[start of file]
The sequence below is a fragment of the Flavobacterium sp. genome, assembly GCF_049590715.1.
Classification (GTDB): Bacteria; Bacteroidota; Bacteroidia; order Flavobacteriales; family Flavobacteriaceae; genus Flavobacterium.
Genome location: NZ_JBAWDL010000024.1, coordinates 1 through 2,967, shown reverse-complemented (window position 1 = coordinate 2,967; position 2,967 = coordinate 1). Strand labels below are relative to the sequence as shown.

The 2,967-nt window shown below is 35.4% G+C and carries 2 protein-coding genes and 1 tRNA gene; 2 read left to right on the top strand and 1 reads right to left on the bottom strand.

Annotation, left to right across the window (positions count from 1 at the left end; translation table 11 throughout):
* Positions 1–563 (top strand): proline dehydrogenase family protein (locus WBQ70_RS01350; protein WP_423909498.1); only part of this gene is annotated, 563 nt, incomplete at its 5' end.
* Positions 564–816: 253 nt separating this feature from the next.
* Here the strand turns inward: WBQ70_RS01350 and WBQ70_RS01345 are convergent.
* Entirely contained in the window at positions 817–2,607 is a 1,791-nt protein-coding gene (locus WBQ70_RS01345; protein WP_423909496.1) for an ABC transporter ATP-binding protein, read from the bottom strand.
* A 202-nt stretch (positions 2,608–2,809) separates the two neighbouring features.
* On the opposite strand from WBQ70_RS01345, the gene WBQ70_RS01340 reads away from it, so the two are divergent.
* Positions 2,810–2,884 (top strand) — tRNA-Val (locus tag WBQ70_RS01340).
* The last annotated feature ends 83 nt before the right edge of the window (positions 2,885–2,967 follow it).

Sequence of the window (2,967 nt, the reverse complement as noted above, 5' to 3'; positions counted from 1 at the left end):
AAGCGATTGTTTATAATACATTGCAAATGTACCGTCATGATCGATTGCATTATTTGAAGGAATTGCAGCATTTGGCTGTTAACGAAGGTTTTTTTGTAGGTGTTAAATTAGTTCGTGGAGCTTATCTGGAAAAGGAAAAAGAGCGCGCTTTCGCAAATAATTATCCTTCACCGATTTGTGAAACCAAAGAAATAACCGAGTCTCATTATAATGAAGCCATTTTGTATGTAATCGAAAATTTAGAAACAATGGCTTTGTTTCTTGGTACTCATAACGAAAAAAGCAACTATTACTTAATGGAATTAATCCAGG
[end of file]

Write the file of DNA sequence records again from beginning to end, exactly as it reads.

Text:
The sequence below is a fragment of the Flavobacterium sp. genome, assembly GCF_049590715.1.
Classification (GTDB): Bacteria; Bacteroidota; Bacteroidia; order Flavobacteriales; family Flavobacteriaceae; genus Flavobacterium.
Genome location: NZ_JBAWDL010000024.1, coordinates 1 through 2,967, shown reverse-complemented (window position 1 = coordinate 2,967; position 2,967 = coordinate 1). Strand labels below are relative to the sequence as shown.

The 2,967-nt window shown below is 35.4% G+C and carries 2 protein-coding genes and 1 tRNA gene; 2 read left to right on the top strand and 1 reads right to left on the bottom strand.

Annotation, left to right across the window (positions count from 1 at the left end; translation table 11 throughout):
* Positions 1–563 (top strand): proline dehydrogenase family protein (locus WBQ70_RS01350; protein WP_423909498.1); only part of this gene is annotated, 563 nt, incomplete at its 5' end.
* Positions 564–816: 253 nt separating this feature from the next.
* Here the strand turns inward: WBQ70_RS01350 and WBQ70_RS01345 are convergent.
* Entirely contained in the window at positions 817–2,607 is a 1,791-nt protein-coding gene (locus WBQ70_RS01345; protein WP_423909496.1) for an ABC transporter ATP-binding protein, read from the bottom strand.
* A 202-nt stretch (positions 2,608–2,809) separates the two neighbouring features.
* On the opposite strand from WBQ70_RS01345, the gene WBQ70_RS01340 reads away from it, so the two are divergent.
* Positions 2,810–2,884 (top strand) — tRNA-Val (locus tag WBQ70_RS01340).
* The last annotated feature ends 83 nt before the right edge of the window (positions 2,885–2,967 follow it).

Sequence of the window (2,967 nt, the reverse complement as noted above, 5' to 3'; positions counted from 1 at the left end):
AAGCGATTGTTTATAATACATTGCAAATGTACCGTCATGATCGATTGCATTATTTGAAGGAATTGCAGCATTTGGCTGTTAACGAAGGTTTTTTTGTAGGTGTTAAATTAGTTCGTGGAGCTTATCTGGAAAAGGAAAAAGAGCGCGCTTTCGCAAATAATTATCCTTCACCGATTTGTGAAACCAAAGAAATAACCGAGTCTCATTATAATGAAGCCATTTTGTATGTAATCGAAAATTTAGAAACAATGGCTTTGTTTCTTGGTACTCATAACGAAAAAAGCAACTATTACTTAATGGAATTAATCCAGG